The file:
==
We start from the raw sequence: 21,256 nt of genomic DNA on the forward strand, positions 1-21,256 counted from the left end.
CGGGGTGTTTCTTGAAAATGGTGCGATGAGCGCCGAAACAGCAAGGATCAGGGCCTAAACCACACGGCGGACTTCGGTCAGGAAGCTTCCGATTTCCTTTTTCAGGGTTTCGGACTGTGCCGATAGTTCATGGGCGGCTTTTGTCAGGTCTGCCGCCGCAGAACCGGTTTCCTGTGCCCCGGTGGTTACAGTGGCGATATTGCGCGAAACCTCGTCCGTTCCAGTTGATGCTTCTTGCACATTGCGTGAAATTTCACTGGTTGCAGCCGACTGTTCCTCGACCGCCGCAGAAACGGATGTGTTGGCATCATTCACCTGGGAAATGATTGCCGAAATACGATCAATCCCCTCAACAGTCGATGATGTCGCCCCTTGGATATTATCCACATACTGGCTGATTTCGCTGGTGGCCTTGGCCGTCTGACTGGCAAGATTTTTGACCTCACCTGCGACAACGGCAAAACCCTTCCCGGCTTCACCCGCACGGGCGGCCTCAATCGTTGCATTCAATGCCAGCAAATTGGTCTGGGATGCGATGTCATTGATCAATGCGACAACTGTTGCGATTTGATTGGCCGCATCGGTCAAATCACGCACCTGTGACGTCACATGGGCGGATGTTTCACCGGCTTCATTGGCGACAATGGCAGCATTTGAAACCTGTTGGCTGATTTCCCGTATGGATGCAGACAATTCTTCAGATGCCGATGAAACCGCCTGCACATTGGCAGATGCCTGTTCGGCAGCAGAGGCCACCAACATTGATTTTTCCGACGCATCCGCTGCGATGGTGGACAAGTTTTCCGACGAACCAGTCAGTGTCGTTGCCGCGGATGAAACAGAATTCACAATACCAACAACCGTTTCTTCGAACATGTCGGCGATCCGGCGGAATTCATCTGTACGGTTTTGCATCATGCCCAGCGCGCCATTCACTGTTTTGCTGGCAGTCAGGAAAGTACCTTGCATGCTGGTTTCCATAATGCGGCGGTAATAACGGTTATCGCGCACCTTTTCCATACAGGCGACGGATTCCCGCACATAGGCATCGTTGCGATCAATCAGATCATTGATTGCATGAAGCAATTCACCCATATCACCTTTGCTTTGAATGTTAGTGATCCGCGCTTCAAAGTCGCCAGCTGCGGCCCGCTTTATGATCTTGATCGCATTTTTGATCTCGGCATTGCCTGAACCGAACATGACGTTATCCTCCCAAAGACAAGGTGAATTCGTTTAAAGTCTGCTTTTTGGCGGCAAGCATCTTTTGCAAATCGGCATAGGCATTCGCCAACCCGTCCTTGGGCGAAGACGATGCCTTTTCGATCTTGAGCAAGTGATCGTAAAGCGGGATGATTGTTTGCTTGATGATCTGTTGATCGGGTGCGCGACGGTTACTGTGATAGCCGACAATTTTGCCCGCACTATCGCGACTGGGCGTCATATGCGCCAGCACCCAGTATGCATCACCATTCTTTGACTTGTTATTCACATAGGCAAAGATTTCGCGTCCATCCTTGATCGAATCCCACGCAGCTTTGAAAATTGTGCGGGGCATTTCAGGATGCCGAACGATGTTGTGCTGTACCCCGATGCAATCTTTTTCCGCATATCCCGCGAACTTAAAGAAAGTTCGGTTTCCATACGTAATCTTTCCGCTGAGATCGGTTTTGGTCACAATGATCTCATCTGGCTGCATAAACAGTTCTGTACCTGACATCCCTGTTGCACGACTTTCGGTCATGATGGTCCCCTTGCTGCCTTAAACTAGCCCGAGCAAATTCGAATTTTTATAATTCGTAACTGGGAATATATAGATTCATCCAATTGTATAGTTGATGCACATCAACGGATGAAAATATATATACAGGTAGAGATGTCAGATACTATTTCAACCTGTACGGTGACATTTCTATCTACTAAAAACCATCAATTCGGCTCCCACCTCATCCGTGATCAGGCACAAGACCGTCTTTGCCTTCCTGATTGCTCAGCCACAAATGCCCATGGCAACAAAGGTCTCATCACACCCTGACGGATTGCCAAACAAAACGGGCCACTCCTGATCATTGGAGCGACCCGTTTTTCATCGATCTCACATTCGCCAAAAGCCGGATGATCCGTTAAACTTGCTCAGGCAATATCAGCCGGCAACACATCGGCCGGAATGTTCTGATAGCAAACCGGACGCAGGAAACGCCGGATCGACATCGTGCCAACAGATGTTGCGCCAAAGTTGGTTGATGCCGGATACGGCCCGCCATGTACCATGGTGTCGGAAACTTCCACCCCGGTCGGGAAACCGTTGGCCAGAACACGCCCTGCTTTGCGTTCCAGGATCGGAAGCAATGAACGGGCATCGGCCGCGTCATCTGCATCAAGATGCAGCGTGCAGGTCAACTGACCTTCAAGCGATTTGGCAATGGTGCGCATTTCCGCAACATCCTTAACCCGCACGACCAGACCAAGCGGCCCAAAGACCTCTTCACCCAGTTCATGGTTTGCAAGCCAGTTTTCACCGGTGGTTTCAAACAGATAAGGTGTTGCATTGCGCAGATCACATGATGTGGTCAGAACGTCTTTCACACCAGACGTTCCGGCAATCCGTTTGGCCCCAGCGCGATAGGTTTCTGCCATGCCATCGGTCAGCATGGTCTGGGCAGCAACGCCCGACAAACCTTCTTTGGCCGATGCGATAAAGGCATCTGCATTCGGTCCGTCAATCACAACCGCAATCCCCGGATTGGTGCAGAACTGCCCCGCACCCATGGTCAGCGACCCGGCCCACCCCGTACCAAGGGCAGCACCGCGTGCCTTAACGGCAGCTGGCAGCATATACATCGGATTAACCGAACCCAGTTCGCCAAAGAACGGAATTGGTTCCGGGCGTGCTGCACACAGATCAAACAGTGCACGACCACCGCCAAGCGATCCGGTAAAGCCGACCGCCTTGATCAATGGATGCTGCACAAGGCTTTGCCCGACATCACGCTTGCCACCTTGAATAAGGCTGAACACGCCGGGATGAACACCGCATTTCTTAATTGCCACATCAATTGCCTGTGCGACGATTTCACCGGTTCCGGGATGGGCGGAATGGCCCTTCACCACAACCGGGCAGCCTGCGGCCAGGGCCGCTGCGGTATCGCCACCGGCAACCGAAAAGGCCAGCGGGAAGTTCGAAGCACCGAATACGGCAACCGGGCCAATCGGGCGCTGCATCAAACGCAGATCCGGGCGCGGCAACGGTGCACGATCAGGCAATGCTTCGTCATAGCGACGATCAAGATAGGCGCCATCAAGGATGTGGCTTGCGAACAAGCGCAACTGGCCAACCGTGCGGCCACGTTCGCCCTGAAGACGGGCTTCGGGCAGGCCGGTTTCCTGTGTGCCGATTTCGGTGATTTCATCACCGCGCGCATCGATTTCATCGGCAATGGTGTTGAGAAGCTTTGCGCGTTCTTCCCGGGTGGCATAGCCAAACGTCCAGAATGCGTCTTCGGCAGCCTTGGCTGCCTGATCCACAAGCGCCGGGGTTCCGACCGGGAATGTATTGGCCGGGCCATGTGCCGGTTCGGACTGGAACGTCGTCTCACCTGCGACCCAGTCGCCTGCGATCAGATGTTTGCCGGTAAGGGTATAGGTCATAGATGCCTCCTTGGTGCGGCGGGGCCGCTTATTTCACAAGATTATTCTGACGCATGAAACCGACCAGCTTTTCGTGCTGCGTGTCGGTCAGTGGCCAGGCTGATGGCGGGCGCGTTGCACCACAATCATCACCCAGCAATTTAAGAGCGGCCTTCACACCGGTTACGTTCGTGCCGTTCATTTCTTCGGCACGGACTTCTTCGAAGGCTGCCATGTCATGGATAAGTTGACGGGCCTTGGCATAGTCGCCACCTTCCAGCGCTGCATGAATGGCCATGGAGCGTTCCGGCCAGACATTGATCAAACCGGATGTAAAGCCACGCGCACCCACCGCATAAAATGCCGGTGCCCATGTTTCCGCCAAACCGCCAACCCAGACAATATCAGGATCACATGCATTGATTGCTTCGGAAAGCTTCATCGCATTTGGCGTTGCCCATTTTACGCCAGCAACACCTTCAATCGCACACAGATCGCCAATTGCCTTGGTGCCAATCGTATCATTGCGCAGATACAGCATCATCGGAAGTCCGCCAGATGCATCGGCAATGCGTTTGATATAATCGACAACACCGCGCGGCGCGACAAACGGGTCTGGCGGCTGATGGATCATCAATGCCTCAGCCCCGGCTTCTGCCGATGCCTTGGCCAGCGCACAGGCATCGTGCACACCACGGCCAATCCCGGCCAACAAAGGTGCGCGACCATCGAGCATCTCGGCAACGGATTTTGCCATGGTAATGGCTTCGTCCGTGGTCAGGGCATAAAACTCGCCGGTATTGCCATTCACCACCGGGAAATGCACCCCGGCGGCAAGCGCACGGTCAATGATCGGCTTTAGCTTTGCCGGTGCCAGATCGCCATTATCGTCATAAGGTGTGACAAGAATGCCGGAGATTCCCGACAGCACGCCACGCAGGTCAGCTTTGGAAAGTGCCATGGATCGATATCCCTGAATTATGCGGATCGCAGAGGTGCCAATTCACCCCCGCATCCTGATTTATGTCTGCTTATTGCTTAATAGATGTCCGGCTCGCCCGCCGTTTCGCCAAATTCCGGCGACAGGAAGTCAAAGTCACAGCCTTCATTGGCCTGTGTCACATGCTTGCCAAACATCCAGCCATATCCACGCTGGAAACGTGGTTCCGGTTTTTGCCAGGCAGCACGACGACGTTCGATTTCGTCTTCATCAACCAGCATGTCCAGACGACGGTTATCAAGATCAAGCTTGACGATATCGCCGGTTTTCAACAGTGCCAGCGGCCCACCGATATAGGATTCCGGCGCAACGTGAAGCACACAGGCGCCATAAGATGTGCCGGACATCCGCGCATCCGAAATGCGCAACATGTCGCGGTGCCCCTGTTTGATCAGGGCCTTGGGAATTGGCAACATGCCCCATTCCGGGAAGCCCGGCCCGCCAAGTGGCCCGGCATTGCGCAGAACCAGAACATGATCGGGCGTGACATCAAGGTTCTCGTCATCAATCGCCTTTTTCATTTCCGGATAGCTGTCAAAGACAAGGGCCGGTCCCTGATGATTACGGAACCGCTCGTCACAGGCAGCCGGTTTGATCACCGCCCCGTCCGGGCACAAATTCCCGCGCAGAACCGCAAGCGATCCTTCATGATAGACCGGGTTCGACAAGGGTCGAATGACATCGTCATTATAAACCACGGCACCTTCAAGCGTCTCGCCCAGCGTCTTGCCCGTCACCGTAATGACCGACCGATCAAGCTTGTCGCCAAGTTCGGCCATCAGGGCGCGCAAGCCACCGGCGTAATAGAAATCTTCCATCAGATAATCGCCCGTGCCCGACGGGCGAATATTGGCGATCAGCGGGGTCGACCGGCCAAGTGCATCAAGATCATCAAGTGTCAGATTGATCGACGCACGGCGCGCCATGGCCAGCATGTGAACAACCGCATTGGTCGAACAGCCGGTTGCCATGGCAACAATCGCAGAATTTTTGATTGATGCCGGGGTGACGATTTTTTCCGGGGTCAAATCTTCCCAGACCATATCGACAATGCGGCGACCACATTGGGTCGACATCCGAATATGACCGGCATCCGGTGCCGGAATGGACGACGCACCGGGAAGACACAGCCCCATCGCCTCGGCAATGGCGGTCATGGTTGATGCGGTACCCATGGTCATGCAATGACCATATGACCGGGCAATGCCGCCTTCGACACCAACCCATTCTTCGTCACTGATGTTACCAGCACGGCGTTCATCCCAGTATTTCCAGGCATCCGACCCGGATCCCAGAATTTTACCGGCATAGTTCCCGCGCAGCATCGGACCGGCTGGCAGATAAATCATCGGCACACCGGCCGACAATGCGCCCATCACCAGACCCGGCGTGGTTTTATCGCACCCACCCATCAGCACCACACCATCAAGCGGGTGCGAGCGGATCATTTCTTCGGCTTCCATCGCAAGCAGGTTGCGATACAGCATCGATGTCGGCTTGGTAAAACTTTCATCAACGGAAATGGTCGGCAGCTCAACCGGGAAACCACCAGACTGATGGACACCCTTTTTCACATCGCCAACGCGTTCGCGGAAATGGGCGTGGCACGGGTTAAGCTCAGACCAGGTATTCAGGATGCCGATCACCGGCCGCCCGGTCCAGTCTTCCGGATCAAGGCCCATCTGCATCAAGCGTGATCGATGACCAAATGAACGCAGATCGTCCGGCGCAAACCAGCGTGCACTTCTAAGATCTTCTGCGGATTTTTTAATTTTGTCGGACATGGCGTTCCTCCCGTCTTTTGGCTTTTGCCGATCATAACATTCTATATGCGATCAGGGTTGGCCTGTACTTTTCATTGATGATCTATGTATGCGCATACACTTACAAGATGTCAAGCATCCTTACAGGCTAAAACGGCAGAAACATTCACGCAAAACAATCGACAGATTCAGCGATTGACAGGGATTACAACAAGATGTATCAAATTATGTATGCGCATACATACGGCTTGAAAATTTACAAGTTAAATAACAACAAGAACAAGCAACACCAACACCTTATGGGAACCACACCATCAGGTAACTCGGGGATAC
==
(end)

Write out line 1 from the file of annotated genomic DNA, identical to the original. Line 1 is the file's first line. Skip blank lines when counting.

We start from the raw sequence: 21,256 nt of genomic DNA on the forward strand, positions 1-21,256 counted from the left end.